Schine Chain Theatres v. United States, 334 U.S. 110, 92 L. Ed. 1245, 68 S. Ct. 947 (1948); Goldberg v. Tri-States Theatre Corp., 126 F.2d 26 (8th Cir. 1942); Syntex Laboratories, Inc. v. Norwich Pharmacal Co., *fn8" 315 F. Supp. 45 (S.D.N.Y. 1970), aff'd, 437 F.2d 566 (2d Cir. 1970); United States v. Columbia Pictures Corp., 189 F. Supp. 153 (S.D.N.Y. 1960); Orbo Theatre Corp. v. Loew's, Inc., supra ; United States v. Bausch & Lomb Optical Co., 45 F. Supp. 387 (S.D.N.Y. 1942), aff'd, 321 U.S. 707, 88 L. Ed. 1024, 64 S. Ct. 805 (1944).

 When these standards are applied in light of the evidence and factual circumstances surrounding the Mariner's Harbor deed, the covenant is not unreasonable within the meaning of § 1 of the Sherman Act.


1. The Mariner's Harbor covenant is ancillary to the main purpose of the contract -- the lawful sale of property. Bethlehem underwent a general "house cleaning" of its harbor-front property motivated by economic conditions which made continuing maintenance of the property uneconomical. Plaintiff has alleged no facts to indicate that the prime purpose of the whole transaction was not the lawful sale of property. *fn9"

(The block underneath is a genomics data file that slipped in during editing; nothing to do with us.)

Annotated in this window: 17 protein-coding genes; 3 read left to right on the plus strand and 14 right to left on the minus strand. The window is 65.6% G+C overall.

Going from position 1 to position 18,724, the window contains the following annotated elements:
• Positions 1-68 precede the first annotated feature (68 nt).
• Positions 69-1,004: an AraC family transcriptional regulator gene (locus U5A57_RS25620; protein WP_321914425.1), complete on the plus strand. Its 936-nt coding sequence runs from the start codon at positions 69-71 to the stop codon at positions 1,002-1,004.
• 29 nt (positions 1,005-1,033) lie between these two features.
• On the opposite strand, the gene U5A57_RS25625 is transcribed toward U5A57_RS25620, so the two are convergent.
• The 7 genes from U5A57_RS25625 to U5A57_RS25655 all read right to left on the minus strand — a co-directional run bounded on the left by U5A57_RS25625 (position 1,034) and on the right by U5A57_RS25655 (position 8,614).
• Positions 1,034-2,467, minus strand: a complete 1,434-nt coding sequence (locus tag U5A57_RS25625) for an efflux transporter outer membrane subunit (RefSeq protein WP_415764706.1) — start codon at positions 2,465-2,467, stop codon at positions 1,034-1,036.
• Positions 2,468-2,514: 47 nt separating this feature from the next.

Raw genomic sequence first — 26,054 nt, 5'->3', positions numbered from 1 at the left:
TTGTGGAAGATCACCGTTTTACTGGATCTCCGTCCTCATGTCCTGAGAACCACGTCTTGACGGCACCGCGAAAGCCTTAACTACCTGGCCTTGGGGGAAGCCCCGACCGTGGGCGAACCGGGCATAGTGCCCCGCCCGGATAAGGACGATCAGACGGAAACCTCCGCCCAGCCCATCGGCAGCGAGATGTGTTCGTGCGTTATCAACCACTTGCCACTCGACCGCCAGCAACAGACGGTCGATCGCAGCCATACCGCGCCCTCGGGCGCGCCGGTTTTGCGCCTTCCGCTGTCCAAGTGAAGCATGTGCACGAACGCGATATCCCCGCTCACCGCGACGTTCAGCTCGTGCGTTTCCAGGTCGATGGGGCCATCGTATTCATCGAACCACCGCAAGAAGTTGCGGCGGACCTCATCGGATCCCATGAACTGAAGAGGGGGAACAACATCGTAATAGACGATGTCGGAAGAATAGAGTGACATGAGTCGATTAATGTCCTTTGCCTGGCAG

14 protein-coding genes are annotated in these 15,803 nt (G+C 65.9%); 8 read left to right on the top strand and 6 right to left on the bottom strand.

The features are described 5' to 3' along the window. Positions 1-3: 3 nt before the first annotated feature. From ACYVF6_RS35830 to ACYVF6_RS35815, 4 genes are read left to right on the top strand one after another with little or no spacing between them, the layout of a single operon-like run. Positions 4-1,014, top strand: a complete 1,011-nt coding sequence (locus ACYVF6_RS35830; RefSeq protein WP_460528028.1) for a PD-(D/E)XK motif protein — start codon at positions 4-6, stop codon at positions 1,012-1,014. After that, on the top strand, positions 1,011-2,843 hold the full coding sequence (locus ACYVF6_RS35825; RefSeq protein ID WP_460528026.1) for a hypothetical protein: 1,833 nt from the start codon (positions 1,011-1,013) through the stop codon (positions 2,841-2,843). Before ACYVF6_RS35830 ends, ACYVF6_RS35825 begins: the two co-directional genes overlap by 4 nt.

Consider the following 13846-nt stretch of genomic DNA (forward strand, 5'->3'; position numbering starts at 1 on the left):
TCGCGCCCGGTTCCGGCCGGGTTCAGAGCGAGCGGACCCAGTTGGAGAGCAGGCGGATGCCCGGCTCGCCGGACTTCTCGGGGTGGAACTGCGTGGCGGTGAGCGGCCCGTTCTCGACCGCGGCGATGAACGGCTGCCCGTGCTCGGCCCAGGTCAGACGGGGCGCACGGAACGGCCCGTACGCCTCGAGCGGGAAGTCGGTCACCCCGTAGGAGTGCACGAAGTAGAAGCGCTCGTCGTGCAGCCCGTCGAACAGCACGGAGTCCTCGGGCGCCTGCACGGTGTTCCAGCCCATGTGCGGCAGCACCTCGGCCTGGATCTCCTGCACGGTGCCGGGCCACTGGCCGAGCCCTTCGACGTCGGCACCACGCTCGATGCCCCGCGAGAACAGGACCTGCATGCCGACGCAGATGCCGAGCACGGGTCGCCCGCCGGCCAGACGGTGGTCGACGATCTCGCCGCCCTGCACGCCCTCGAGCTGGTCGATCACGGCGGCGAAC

2. The covenant is sufficiently limited in scope and time. Although restricting many shipyard activities, the covenant is not all-inclusive, but rather, limited to specific types of harbor activity and expressly provides exceptions for pleasure craft. Thus there are viable shipyard purposes to which the property can be put. Standing alone, a 20-year restrictive covenant is unreasonable. *fn10" The fact, however, that the covenant was imposed (a) by a seller who retained at close proximity a similar business interest (b) in a market where viable alternative sites were available (c) during a period of economic decline in the business, enables the Court to find the covenant reasonable in time.


3. Plaintiff has not alleged facts to indicate that Bethlehem had monopolistic powers *fn11" in the barge construction or repair business at the time of the covenant's initiation nor adduced evidence that it was Bethlehem's intent *fn12" to develop such power or that in fact such has been the result at any time during the life of the covenant. Schine Chain Theatres v. United States, 334 U.S. 110, 92 L. Ed. 1245, 68 S. Ct. 947 (1948), where the Supreme Court found unlawful a covenant not to compete, is distinguishable because that covenant was part of a series of covenants that formed a larger plan to monopolize.